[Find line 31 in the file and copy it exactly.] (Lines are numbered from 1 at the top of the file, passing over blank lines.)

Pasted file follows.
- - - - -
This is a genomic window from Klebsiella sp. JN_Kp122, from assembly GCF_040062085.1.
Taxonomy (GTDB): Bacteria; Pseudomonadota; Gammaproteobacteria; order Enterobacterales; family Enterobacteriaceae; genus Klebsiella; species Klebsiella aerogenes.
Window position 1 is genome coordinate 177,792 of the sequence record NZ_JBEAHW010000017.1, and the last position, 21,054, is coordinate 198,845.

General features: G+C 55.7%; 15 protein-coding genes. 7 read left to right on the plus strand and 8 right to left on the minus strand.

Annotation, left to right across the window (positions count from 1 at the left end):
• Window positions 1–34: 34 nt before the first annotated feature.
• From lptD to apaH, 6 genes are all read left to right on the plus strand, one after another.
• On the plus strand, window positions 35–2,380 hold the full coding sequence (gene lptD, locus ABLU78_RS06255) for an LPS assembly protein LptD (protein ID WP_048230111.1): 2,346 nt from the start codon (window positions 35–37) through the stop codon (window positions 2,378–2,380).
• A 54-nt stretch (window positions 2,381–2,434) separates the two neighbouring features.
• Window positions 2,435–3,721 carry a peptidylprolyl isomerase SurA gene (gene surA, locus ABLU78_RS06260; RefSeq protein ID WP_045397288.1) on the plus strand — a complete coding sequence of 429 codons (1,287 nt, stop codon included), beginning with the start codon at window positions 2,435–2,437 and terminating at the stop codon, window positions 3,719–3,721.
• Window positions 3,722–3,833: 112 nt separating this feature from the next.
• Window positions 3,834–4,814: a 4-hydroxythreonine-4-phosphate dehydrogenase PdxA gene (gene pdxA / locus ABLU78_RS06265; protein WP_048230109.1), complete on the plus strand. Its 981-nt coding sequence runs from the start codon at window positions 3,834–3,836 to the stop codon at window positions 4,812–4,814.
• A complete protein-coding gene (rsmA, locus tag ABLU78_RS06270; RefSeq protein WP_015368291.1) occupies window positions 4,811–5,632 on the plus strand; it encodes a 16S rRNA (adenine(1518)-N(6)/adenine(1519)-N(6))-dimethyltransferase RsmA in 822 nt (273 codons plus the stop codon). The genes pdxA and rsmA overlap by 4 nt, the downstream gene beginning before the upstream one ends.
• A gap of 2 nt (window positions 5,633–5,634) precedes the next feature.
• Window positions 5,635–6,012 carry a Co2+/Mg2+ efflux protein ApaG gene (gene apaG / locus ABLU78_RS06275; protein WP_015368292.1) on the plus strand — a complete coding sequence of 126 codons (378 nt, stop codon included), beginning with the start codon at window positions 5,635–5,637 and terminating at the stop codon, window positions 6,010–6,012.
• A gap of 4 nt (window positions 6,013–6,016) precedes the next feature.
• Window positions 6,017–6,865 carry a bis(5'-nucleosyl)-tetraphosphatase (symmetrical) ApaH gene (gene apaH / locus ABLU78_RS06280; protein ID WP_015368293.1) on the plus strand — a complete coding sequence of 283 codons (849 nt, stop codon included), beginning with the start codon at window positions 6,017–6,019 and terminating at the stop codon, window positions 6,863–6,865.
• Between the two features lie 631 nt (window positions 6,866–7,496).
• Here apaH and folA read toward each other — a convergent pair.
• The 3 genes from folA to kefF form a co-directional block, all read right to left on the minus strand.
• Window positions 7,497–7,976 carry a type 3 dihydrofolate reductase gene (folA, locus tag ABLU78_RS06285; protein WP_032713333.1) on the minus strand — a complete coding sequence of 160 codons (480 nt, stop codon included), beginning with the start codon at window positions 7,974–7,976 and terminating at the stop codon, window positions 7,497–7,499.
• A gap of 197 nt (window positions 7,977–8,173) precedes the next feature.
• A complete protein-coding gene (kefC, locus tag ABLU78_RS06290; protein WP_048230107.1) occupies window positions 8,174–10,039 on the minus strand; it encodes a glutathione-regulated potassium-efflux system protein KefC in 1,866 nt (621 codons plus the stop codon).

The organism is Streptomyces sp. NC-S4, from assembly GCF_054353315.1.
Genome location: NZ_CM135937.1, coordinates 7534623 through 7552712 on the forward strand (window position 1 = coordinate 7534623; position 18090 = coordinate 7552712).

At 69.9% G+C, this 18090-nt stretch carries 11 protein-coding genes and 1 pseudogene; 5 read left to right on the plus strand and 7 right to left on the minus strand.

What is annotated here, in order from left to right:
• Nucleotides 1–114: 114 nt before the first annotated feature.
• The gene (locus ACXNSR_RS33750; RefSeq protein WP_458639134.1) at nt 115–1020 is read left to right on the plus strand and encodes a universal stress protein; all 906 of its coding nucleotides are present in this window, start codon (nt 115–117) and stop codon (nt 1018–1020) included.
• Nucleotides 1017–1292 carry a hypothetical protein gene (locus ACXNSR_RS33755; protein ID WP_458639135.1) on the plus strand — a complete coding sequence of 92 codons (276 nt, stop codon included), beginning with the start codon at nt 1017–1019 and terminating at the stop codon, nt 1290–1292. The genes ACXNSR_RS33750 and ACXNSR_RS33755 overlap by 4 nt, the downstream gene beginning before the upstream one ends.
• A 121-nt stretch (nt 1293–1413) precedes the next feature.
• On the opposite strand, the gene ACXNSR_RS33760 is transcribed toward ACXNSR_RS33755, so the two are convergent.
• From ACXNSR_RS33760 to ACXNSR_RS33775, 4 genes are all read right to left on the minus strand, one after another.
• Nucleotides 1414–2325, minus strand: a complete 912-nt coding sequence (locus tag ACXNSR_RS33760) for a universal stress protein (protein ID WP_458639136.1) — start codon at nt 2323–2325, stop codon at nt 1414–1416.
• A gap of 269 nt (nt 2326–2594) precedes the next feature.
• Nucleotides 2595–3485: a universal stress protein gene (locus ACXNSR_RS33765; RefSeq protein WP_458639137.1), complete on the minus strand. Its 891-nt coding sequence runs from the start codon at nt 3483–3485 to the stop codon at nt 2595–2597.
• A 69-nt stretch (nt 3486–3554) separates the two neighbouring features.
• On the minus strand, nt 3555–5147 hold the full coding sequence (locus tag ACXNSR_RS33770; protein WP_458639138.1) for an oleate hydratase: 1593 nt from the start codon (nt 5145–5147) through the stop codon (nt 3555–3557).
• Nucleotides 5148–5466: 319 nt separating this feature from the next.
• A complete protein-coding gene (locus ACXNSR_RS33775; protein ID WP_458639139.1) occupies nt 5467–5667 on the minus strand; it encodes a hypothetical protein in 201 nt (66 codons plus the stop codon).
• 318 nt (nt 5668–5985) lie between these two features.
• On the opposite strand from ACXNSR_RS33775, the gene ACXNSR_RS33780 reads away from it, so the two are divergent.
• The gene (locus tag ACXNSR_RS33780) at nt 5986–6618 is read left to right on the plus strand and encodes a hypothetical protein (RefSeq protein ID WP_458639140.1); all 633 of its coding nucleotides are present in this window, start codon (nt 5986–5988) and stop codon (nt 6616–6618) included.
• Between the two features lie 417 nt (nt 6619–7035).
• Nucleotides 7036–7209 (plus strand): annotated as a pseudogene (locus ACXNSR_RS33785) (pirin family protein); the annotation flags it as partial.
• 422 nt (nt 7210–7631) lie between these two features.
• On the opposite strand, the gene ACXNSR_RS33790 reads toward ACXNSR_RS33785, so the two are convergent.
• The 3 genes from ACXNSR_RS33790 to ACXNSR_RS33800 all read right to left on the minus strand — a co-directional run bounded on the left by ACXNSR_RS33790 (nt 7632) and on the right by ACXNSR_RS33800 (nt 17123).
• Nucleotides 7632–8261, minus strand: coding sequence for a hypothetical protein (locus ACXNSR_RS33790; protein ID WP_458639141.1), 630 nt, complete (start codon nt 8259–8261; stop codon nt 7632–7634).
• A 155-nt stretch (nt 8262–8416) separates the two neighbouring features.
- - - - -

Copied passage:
• A 121-nt stretch (nt 1293–1413) precedes the next feature.